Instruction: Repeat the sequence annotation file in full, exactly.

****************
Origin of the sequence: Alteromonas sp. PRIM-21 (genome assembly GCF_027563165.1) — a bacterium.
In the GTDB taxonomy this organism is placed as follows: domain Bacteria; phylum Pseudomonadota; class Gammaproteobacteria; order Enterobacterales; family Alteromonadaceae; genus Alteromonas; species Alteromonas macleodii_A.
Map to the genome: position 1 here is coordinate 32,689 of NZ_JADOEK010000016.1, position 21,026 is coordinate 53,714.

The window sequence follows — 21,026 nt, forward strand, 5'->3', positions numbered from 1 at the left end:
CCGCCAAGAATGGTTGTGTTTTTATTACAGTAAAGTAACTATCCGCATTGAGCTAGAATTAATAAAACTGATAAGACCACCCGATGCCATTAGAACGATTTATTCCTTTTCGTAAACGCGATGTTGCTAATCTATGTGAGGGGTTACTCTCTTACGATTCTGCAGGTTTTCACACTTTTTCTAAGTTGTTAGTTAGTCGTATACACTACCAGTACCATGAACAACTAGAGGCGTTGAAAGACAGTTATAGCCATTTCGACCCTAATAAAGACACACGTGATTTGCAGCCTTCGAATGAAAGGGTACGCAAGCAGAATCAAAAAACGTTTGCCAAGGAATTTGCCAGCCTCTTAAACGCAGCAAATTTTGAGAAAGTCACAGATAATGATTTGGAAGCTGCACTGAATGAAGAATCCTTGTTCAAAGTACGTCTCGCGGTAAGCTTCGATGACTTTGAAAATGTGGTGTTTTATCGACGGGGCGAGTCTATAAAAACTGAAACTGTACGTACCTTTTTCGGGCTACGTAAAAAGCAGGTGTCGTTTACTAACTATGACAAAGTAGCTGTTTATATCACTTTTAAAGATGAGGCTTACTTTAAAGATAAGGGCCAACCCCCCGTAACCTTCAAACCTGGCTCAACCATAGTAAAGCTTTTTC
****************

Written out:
Origin of the sequence: Alteromonas sp. PRIM-21 (genome assembly GCF_027563165.1) — a bacterium.
In the GTDB taxonomy this organism is placed as follows: domain Bacteria; phylum Pseudomonadota; class Gammaproteobacteria; order Enterobacterales; family Alteromonadaceae; genus Alteromonas; species Alteromonas macleodii_A.
Map to the genome: position 1 here is coordinate 32,689 of NZ_JADOEK010000016.1, position 21,026 is coordinate 53,714.

The window sequence follows — 21,026 nt, forward strand, 5'->3', positions numbered from 1 at the left end:
CCGCCAAGAATGGTTGTGTTTTTATTACAGTAAAGTAACTATCCGCATTGAGCTAGAATTAATAAAACTGATAAGACCACCCGATGCCATTAGAACGATTTATTCCTTTTCGTAAACGCGATGTTGCTAATCTATGTGAGGGGTTACTCTCTTACGATTCTGCAGGTTTTCACACTTTTTCTAAGTTGTTAGTTAGTCGTATACACTACCAGTACCATGAACAACTAGAGGCGTTGAAAGACAGTTATAGCCATTTCGACCCTAATAAAGACACACGTGATTTGCAGCCTTCGAATGAAAGGGTACGCAAGCAGAATCAAAAAACGTTTGCCAAGGAATTTGCCAGCCTCTTAAACGCAGCAAATTTTGAGAAAGTCACAGATAATGATTTGGAAGCTGCACTGAATGAAGAATCCTTGTTCAAAGTACGTCTCGCGGTAAGCTTCGATGACTTTGAAAATGTGGTGTTTTATCGACGGGGCGAGTCTATAAAAACTGAAACTGTACGTACCTTTTTCGGGCTACGTAAAAAGCAGGTGTCGTTTACTAACTATGACAAAGTAGCTGTTTATATCACTTTTAAAGATGAGGCTTACTTTAAAGATAAGGGCCAACCCCCCGTAACCTTCAAACCTGGCTCAACCATAGTAAAGCTTTTTC